Sugarloaf Peak with dry socks

The snowmobile trails in the Lake Wenatchee area aren’t open, yet – so it’s a free-for-all for trucks and snowmobiles (and a lone snowbiker) to play around. On my way up, I chatted with a snowmobiler from Leavenworth, Matt, about the WA SnoPark regulations for fatbikes, warming huts, and snowmobile trails. Turns out, that more warming huts do exist! The Bavarian Boondockers have one on the way up to Sugarloaf, which they invited me to visit. After they were done collecting christmas trees in a large tarp, Matt and the others drove off to their trucks parked below.

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I plopped myself down in front of the fire and dried my socks!

Luxury.

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I chopped some wood to warm up a bit more, while waiting for the weather to clear as the weather forecast had said it would, yesterday. Verizon has signal up there, and checking the weather forecast, it now said “cloudy”. I finally got going around 2 pm, just as some blue sky seemed to appear. Outside, it seemed colder to me now that I had sat for a while, but my thermometer seemed to agree.

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Near Sugarloaf Peak, a family stood around a pick-up truck to cut down their Christmas tree. As I rolled up, the little boy asked “Why do you have such big tires?”  –  “So it’s easier to ride over the snow.” I replied.   To which his mother said to the little boy “He’s an extreme athlete” without looking or talking to me, and then turned towards their father who was wielding a running chain saw, without actually being in the process of cutting a tree.

Then a huge snowmobile group came by, and I got almost run off by one of them. It seemed to be a rental group with a guide.

Not quite the views they had hoped for, I think.

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The top of Sugarloaf was impressive in as much as 20 -30 mph winds can make life interesting. Icy snow crystals were being pounded into everything.

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Time to head back down. I lingered for a while starring at the winter storm clouds over the Cascades.

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Lots of people out here for a Sunday with mediocre weather. I need to get going much sooner when I plan to do a bigger ride.

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Lunch in Mazama

The long-awaited winter closure of Highway 20 by the WS-DOT happened this weekend. With almost all of Washington State to be covered in clouds on Saturday, I was resigned to yet another ride with limited visibility of the majestic peaks in the North Cascades NP.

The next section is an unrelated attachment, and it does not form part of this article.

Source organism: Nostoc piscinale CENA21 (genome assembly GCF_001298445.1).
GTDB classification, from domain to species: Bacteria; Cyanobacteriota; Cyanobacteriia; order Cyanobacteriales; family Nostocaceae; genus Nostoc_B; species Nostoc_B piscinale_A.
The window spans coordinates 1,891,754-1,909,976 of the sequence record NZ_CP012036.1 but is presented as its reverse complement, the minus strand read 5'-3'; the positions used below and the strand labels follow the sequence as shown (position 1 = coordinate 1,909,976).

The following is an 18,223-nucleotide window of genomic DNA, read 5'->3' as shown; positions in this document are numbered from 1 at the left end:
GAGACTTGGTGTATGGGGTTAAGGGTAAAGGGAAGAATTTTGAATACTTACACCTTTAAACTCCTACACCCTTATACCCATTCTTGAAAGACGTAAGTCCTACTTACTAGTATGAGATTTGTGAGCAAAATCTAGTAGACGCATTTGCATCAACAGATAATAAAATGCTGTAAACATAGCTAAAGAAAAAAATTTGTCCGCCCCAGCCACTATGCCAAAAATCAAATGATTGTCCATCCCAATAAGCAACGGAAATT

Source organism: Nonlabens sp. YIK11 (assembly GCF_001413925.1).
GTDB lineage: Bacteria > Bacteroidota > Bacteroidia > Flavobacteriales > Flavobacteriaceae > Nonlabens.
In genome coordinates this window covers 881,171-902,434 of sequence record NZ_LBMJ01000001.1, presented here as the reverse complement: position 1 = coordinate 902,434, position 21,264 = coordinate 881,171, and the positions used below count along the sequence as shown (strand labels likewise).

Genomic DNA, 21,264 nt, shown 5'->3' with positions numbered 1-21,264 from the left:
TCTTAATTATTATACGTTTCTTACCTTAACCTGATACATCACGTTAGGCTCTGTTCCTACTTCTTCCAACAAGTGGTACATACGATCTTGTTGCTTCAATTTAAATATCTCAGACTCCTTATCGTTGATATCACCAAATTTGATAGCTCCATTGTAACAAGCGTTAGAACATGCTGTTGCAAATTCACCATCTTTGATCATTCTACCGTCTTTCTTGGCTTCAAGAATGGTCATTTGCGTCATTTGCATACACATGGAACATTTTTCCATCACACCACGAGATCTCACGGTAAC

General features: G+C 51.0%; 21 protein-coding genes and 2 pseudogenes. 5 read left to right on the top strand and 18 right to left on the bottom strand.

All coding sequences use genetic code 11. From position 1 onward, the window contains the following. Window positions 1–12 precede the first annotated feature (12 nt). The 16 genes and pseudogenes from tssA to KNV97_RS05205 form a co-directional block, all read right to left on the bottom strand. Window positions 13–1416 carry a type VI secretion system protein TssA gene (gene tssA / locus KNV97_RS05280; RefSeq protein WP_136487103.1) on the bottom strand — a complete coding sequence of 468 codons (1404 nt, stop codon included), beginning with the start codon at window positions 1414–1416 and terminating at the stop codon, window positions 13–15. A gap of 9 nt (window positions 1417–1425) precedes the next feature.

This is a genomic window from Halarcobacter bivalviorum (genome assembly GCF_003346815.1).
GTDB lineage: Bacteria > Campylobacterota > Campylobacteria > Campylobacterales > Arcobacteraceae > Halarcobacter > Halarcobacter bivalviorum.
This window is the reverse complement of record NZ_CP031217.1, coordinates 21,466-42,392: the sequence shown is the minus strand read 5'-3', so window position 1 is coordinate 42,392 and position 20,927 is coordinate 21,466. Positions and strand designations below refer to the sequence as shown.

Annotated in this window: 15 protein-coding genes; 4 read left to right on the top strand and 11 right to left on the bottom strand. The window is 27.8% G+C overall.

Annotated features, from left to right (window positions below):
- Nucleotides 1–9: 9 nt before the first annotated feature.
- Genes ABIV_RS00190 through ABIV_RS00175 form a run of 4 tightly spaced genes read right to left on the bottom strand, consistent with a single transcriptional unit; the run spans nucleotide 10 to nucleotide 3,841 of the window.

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And 93 miles and 8000 ft. of climbing later, I now know that there was barely even any snow on the pass.

Still a nice ride. Very peaceful – as neither cars, motorcycles, nor snowmobiles were on most of the route. Only met a couple hikers and a X-country skier on the easter-side of Washington Pass. And a few cars near Mazama.

The sun was lighting up the tips of the mountains as I arrived at Ross Lake. What would it be like to camp up there, waking up in the snow bowl?

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Or paddling across the water down there?

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What I do know is that riding with studded tires makes a lot of noise without snow.

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The clouds thickened the higher I got – removing color and making life a black-and-white television show.

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Whistler Mountain towering high to my left now, when it was in front of me just a few minutes before. Biking takes you places – fast.

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Washington Pass was not a place to linger long, and the decision was made to see if lunch in Mazama could still be gotten before 1 pm.

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The road down on the eastern side is nicer than the western slope, as it is closer to the edge of the rocks and higher up in the valley.

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A most filling lunch was had at the Mazama general store, which was surprisingly crowded with X-country skiers and look-alikes.

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A child’s remark “Oh, it’s an electric bike”, was soon followed by another question about electric bikes. That makes 3 e-bike comments so far – 3 more than I care to have gotten. Not only do I find ebikes to be a bizarre excuse for riding a motorcycle on walkways, but now I am being lumped right in with them. Great. Thanks a lot for giving fatbikes a bad rep.

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A tiny bit of snowy trail was found when I saw 2 guys riding bikes off road. Soon, this path will be off limits to bikes and the go-to place for X-country skiers instead.